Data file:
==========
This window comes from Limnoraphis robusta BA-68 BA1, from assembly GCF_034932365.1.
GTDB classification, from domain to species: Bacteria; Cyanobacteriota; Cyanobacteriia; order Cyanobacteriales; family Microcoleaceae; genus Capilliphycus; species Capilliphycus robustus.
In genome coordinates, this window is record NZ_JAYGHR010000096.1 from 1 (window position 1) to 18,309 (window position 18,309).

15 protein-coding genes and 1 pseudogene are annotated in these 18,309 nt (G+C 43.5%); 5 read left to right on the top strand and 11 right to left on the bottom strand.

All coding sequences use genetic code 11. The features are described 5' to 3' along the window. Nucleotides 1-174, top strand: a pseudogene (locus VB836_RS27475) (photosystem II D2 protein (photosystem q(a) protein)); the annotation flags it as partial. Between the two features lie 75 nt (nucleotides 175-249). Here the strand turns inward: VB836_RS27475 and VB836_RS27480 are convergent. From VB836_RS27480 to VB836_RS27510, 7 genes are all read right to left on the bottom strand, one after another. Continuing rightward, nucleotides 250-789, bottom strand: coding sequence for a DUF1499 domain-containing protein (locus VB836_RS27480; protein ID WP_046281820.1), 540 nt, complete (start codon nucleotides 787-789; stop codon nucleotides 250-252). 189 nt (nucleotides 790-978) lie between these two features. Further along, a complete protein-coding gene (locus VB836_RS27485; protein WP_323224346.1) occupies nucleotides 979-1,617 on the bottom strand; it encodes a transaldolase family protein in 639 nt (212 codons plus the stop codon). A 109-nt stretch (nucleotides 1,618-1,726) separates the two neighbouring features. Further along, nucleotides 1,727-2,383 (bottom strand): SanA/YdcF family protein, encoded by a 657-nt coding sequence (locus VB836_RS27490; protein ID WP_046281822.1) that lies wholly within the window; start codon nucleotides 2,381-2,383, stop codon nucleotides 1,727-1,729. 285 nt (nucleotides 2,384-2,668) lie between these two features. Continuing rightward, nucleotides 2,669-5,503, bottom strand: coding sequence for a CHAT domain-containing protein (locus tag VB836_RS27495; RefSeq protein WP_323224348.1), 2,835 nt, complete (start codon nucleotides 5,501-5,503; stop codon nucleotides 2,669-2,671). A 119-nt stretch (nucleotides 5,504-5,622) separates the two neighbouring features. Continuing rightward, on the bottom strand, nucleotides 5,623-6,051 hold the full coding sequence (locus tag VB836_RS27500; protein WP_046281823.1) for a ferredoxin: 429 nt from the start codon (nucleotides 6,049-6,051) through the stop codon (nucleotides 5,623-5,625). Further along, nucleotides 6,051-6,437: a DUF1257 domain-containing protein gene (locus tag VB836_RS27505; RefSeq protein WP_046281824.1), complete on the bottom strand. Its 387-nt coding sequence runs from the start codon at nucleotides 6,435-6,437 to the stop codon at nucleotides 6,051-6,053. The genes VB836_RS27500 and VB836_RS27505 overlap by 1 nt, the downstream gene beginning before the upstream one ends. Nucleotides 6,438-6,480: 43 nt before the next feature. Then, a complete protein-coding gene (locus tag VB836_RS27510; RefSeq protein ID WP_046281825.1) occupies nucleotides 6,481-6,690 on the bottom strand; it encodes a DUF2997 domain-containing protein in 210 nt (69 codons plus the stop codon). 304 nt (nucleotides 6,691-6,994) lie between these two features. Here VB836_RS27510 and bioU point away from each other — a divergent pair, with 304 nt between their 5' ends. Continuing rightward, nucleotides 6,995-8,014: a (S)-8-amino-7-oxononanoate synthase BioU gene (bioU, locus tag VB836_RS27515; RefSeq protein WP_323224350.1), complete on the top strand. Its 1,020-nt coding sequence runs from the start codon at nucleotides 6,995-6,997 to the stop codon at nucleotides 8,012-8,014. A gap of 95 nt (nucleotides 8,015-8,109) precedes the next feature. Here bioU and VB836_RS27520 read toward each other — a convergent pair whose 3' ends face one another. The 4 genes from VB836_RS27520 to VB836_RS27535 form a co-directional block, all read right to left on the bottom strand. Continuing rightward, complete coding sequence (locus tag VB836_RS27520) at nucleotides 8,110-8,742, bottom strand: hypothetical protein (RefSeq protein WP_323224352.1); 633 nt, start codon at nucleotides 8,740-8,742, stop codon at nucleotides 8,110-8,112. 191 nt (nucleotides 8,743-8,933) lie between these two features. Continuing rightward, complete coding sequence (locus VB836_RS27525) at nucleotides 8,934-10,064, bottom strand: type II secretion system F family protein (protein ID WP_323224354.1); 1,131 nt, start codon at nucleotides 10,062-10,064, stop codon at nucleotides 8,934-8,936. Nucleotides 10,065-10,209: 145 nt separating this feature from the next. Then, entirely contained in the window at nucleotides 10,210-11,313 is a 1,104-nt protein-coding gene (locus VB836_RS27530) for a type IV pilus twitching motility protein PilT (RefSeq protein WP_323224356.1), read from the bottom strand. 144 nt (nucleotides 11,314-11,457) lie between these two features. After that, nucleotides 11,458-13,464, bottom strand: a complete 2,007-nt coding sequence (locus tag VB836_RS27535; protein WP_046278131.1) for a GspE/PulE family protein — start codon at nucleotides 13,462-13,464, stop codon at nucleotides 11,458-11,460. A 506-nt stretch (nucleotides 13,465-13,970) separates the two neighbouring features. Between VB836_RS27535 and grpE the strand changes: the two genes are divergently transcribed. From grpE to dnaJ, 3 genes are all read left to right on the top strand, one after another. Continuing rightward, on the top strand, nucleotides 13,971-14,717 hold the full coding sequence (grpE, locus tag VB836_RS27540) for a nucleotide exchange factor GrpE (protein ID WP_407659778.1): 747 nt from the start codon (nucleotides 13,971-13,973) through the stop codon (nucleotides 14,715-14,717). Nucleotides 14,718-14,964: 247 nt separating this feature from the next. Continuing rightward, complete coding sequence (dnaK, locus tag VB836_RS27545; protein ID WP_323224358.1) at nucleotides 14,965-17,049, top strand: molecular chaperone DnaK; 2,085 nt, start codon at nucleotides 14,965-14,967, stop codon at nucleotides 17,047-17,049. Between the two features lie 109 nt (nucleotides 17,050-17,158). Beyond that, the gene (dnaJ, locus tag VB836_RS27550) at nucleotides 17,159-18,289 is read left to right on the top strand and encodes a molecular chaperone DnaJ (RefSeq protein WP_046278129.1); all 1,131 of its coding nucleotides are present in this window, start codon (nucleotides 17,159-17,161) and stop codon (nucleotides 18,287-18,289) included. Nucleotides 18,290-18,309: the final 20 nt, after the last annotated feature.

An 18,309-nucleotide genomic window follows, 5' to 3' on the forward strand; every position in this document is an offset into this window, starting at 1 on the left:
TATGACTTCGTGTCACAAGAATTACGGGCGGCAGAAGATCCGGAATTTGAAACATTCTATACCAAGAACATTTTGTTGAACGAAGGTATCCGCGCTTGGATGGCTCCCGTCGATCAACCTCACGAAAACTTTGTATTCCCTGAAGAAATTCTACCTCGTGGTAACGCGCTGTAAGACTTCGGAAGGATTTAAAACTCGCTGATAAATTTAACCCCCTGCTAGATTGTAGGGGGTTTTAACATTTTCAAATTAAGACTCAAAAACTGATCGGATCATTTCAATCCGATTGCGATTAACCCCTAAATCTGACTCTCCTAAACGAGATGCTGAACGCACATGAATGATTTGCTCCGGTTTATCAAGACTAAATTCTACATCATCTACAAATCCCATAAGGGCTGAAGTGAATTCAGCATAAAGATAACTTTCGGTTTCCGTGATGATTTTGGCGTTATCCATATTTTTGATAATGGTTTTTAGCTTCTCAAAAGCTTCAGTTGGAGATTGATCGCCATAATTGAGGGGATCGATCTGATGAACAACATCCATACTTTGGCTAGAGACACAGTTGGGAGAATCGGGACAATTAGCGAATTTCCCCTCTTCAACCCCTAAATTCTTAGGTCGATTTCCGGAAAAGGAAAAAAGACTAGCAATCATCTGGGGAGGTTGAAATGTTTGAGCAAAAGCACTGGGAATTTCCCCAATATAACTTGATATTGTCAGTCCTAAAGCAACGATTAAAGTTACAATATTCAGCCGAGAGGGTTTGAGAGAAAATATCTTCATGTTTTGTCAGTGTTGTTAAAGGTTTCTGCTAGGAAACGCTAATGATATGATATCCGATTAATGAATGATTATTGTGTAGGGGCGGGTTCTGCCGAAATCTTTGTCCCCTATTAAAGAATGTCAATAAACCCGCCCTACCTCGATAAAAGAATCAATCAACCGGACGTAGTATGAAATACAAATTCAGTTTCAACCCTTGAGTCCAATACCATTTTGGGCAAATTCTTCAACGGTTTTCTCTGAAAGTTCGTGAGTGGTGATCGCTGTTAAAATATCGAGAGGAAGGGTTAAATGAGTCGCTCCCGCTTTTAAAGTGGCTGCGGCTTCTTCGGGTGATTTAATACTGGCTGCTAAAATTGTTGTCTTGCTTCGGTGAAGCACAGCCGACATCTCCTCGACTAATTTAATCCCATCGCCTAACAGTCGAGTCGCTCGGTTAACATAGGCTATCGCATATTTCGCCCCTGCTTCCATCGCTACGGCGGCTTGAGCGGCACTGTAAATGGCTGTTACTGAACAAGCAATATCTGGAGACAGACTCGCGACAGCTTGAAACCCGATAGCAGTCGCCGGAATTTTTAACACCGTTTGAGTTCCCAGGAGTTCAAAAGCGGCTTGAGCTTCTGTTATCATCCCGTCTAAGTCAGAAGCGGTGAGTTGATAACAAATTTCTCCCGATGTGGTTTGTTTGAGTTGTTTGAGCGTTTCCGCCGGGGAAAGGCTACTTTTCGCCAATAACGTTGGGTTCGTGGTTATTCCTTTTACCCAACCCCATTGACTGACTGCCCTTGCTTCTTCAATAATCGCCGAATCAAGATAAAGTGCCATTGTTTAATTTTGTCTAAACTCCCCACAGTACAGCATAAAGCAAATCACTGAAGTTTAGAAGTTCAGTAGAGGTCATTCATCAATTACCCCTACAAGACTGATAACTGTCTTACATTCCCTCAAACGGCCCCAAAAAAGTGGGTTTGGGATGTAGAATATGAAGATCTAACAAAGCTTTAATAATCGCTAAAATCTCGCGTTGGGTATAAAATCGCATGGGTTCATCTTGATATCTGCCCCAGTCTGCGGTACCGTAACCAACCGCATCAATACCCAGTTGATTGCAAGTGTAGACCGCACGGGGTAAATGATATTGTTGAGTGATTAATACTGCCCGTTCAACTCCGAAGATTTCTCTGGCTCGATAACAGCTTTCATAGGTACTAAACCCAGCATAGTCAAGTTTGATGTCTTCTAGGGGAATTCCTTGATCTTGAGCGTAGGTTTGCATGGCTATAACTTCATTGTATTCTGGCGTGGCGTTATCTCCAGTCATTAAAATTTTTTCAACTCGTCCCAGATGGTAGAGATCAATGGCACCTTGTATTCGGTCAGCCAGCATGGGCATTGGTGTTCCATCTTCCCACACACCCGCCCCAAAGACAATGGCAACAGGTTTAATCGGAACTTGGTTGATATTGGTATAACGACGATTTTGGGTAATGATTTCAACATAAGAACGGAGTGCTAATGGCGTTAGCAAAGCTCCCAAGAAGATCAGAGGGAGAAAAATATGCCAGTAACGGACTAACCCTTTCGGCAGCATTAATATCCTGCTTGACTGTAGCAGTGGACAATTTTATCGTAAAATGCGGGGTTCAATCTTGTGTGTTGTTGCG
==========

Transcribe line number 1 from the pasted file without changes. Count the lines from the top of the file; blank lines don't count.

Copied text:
This window comes from Limnoraphis robusta BA-68 BA1, from assembly GCF_034932365.1.